How can we protect our IT system from the growing diversity of threats? Figures highlight just how relevant this question is for every professional working in IT security.
Systems, technologies and their uses are changing, and so it seems logical that security should follow suit. Whilst everyone now agrees that cybersecurity and compliance obligations must become levers for businesses to perform well, information security transformation is by no means trivial: a long term plan should be thought out and changes in the environment should efficiently be taken into account.
The first of these changes is the greater variety of threats and the emergence of new phenomena. In 2016, for example, we observed a threefold increase in the number of ransomware attacks compared to 2015. From malware to phishing, attempted intrusions and information breaches are turning out to be both complex as well as silent: the average time taken to detect a targeted attack is 205 days. In France, two thirds of Chief Information Security Officers (CISO) consider that the threat environment has deteriorated.
Threats, regulation, uses: a shifting environment
There are also two other trends in the phenomenon. The first is the increase in regulatory requirements, adding to the pressure weighing on the shoulders of businesses. It’s impossible to avoid the obligations of the GDPR between now and when it comes into effect in May 2018.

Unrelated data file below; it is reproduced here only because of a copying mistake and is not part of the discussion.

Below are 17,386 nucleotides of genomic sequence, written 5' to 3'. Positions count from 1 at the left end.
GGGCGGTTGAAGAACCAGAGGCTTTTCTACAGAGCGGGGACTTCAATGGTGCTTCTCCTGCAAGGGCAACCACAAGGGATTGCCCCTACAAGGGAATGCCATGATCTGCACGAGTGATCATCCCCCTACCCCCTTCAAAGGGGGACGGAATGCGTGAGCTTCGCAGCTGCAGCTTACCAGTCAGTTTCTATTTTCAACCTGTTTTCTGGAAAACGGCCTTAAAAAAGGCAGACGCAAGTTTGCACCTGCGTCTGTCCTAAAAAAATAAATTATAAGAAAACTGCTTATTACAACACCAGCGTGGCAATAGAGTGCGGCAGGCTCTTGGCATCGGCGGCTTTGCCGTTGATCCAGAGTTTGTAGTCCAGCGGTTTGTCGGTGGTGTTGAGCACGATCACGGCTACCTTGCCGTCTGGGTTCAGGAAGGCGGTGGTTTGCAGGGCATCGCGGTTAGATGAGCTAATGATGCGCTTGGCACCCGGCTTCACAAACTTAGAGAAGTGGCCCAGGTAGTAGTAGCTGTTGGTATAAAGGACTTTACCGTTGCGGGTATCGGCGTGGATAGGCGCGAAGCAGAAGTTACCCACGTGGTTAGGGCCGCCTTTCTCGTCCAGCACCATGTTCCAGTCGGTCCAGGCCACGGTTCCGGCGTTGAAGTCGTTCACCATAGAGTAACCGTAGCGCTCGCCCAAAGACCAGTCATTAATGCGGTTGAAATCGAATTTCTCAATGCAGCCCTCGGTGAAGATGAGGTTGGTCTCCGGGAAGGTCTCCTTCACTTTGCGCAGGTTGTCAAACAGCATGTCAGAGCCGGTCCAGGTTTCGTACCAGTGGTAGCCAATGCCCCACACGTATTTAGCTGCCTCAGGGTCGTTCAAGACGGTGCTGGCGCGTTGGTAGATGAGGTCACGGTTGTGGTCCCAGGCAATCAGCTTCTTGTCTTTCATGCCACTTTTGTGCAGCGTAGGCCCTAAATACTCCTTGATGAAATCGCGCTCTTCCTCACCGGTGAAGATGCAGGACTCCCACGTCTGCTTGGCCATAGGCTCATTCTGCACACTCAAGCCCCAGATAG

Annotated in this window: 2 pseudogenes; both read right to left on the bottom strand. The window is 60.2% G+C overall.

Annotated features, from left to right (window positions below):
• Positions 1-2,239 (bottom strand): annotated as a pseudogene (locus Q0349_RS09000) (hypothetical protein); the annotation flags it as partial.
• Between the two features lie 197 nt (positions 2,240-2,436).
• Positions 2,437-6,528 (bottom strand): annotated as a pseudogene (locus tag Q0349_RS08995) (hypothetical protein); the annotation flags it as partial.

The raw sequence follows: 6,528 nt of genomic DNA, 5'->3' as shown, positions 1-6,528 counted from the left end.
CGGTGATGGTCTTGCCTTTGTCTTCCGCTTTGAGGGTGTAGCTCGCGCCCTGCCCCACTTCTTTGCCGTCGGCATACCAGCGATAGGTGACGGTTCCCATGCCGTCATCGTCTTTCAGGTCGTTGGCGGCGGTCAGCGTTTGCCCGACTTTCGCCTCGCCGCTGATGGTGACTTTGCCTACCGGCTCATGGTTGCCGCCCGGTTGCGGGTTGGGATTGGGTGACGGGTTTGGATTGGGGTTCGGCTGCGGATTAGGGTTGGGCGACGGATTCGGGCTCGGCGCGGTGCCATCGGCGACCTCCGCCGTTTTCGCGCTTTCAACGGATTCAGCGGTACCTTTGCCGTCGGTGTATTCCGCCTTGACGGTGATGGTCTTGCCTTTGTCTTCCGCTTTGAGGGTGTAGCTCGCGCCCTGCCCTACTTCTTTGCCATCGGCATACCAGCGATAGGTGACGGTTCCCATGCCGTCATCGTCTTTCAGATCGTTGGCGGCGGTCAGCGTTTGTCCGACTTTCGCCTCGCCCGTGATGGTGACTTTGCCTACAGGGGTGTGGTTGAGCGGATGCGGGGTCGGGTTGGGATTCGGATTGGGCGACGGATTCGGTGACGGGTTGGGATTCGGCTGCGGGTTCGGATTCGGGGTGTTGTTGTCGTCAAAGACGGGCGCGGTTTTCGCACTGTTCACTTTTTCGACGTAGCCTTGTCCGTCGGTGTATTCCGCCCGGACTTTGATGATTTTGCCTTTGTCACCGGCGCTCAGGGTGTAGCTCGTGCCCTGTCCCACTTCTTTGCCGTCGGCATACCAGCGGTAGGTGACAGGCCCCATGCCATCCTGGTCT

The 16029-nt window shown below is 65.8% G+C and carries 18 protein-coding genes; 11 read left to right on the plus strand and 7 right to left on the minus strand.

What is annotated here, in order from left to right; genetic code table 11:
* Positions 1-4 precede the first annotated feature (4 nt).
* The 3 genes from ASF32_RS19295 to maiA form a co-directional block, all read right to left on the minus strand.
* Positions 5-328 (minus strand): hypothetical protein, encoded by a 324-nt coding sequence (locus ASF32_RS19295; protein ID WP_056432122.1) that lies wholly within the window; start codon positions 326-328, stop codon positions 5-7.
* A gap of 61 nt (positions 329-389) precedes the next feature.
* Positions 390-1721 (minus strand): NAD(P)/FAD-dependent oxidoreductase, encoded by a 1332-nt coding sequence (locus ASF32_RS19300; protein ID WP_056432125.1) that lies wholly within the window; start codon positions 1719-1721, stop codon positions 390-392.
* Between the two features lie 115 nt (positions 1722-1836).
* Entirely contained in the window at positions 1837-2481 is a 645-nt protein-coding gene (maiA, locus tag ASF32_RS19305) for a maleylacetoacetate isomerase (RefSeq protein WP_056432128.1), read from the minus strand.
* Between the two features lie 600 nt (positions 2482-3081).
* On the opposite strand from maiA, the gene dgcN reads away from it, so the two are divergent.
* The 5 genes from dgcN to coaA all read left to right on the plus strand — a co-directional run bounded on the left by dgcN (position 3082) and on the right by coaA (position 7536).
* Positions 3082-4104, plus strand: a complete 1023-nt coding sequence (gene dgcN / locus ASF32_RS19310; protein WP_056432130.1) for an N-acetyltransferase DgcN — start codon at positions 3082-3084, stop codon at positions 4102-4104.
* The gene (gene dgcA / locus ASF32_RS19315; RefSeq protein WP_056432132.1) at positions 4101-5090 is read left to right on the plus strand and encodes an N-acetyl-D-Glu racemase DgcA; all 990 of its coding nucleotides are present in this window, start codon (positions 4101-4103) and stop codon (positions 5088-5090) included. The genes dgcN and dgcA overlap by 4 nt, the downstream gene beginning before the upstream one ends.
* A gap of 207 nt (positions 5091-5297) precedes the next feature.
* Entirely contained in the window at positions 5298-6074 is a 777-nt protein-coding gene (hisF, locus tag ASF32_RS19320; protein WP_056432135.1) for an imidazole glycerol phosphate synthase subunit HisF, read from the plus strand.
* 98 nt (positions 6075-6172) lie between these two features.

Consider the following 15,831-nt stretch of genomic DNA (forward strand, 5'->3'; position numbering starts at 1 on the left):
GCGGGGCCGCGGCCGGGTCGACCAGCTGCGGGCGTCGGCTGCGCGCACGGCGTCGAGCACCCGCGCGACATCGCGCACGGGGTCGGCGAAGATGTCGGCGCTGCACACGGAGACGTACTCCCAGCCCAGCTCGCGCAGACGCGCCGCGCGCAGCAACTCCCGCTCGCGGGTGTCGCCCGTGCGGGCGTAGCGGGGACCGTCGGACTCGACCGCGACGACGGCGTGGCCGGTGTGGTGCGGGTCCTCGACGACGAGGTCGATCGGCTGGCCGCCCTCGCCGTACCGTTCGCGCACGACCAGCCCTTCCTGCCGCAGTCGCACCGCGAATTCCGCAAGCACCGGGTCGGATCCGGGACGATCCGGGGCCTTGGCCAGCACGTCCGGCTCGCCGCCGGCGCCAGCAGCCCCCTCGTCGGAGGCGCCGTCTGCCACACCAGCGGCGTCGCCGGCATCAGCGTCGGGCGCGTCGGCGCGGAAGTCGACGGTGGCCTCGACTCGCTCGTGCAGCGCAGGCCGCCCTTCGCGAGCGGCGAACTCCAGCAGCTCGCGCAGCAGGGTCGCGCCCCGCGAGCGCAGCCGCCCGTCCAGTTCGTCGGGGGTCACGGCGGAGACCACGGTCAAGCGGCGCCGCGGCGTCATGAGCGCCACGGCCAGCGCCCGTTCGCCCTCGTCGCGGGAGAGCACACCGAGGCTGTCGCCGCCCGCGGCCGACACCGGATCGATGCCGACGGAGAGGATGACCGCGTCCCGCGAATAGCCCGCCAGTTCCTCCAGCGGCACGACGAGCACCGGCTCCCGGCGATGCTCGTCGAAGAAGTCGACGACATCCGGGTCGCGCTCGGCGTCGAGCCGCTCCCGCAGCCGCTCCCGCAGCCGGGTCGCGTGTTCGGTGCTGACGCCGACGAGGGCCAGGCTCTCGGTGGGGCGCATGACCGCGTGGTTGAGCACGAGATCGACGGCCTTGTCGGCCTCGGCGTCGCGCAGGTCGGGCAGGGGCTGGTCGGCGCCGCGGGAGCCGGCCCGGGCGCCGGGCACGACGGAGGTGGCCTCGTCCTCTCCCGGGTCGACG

The second trend is the boost in digital transformation as a result of the continued development of processes and technologies, with a more frequent use of the cloud and the vital reinforced testing audits that it involves. These new uses bring an enormous amount of flexibility to professions, but not without the implementation of numerous, adapted security rules.
But what is the impact on CISOs? A shift in budgets has been observed, with an increased proportion of investments going towards ways of detecting and reacting to security incidents. Responsiveness and even proactivity of detection as well as the ability to bring a rapid and suitable response will consequently become key decision criteria for CISOs over the next few years.
We simply cannot ignore that 86% of CISOs recognise that they are not fully confident in the cybersecurity policy and means set up by their company.
Can outsourcing help us detect better?
To get prepared and improve cost management, many organisations are outsourcing the more technical aspects of cyber security (verification, logins and access management, data loss prevention, etc.).
Studies show that 50% of security incidents are already detected by a third party security operations centre (SOC), whereas only 23% are discovered by internal detection solutions.
This trend should be fully established as soon as topics such as real time supervision or threat anticipation are considered as a must. We estimate that outsourcing will rise to more than 11% per year over the next few years, representing 22% of the market by 2020.
Due to this shift, experts will focus on SOCs with advanced cognitive technologies (real time intelligence sharing and management, behaviour analysis, etc.). These will be able to constantly integrate the best technologies as well as taking into account the rapid changes taking place in the cybersecurity landscape.
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